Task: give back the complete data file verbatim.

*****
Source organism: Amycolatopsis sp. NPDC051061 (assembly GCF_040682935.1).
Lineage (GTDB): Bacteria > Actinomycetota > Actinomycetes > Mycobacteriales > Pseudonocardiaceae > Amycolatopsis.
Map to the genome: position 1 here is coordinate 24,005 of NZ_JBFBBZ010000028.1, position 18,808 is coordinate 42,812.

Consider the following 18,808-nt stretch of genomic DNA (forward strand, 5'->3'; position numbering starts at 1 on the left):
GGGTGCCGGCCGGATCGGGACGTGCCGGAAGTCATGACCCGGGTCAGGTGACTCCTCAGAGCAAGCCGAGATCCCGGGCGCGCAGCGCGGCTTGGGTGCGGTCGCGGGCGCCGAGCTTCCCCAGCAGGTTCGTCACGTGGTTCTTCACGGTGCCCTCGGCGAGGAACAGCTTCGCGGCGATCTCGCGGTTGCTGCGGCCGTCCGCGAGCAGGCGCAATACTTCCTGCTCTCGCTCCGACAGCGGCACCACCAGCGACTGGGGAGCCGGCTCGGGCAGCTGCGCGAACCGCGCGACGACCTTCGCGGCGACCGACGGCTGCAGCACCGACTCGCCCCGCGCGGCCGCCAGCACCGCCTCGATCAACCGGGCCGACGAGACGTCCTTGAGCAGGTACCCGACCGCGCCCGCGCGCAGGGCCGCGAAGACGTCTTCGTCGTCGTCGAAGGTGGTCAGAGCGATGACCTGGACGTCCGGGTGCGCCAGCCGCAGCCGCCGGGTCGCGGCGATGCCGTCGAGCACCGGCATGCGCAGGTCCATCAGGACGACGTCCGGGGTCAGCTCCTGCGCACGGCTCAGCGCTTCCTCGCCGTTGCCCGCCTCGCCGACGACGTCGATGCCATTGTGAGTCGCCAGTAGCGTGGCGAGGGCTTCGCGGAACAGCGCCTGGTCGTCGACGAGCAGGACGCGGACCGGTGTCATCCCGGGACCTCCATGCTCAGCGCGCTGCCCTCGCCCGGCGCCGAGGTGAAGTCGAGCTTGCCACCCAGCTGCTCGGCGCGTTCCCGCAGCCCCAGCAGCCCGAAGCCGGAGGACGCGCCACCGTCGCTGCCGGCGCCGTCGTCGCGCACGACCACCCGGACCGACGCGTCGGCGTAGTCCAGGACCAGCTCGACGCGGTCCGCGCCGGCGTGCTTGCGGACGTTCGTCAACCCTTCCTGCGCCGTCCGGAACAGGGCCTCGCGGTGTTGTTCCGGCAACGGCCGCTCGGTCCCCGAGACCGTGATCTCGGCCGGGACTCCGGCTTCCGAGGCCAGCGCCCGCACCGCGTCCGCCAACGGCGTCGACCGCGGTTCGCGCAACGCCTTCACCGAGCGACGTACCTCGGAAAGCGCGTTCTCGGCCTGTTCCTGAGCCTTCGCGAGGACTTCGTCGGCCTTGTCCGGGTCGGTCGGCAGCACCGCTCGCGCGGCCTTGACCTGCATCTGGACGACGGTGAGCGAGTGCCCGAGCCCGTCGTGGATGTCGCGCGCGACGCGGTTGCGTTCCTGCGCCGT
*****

Source organism: Amycolatopsis sp. NPDC051061 (assembly GCF_040682935.1).
Lineage (GTDB): Bacteria > Actinomycetota > Actinomycetes > Mycobacteriales > Pseudonocardiaceae > Amycolatopsis.
Map to the genome: position 1 here is coordinate 24,005 of NZ_JBFBBZ010000028.1, position 18,808 is coordinate 42,812.

Consider the following 18,808-nt stretch of genomic DNA (forward strand, 5'->3'; position numbering starts at 1 on the left):
GGGTGCCGGCCGGATCGGGACGTGCCGGAAGTCATGACCCGGGTCAGGTGACTCCTCAGAGCAAGCCGAGATCCCGGGCGCGCAGCGCGGCTTGGGTGCGGTCGCGGGCGCCGAGCTTCCCCAGCAGGTTCGTCACGTGGTTCTTCACGGTGCCCTCGGCGAGGAACAGCTTCGCGGCGATCTCGCGGTTGCTGCGGCCGTCCGCGAGCAGGCGCAATACTTCCTGCTCTCGCTCCGACAGCGGCACCACCAGCGACTGGGGAGCCGGCTCGGGCAGCTGCGCGAACCGCGCGACGACCTTCGCGGCGACCGACGGCTGCAGCACCGACTCGCCCCGCGCGGCCGCCAGCACCGCCTCGATCAACCGGGCCGACGAGACGTCCTTGAGCAGGTACCCGACCGCGCCCGCGCGCAGGGCCGCGAAGACGTCTTCGTCGTCGTCGAAGGTGGTCAGAGCGATGACCTGGACGTCCGGGTGCGCCAGCCGCAGCCGCCGGGTCGCGGCGATGCCGTCGAGCACCGGCATGCGCAGGTCCATCAGGACGACGTCCGGGGTCAGCTCCTGCGCACGGCTCAGCGCTTCCTCGCCGTTGCCCGCCTCGCCGACGACGTCGATGCCATTGTGAGTCGCCAGTAGCGTGGCGAGGGCTTCGCGGAACAGCGCCTGGTCGTCGACGAGCAGGACGCGGACCGGTGTCATCCCGGGACCTCCATGCTCAGCGCGCTGCCCTCGCCCGGCGCCGAGGTGAAGTCGAGCTTGCCACCCAGCTGCTCGGCGCGTTCCCGCAGCCCCAGCAGCCCGAAGCCGGAGGACGCGCCACCGTCGCTGCCGGCGCCGTCGTCGCGCACGACCACCCGGACCGACGCGTCGGCGTAGTCCAGGACCAGCTCGACGCGGTCCGCGCCGGCGTGCTTGCGGACGTTCGTCAACCCTTCCTGCGCCGTCCGGAACAGGGCCTCGCGGTGTTGTTCCGGCAACGGCCGCTCGGTCCCCGAGACCGTGATCTCGGCCGGGACTCCGGCTTCCGAGGCCAGCGCCCGCACCGCGTCCGCCAACGGCGTCGACCGCGGTTCGCGCAACGCCTTCACCGAGCGACGTACCTCGGAAAGCGCGTTCTCGGCCTGTTCCTGAGCCTTCGCGAGGACTTCGTCGGCCTTGTCCGGGTCGGTCGGCAGCACCGCTCGCGCGGCCTTGACCTGCATCTGGACGACGGTGAGCGAGTGCCCGAGCCCGTCGTGGATGTCGCGCGCGACGCGGTTGCGTTCCTGCGCCGT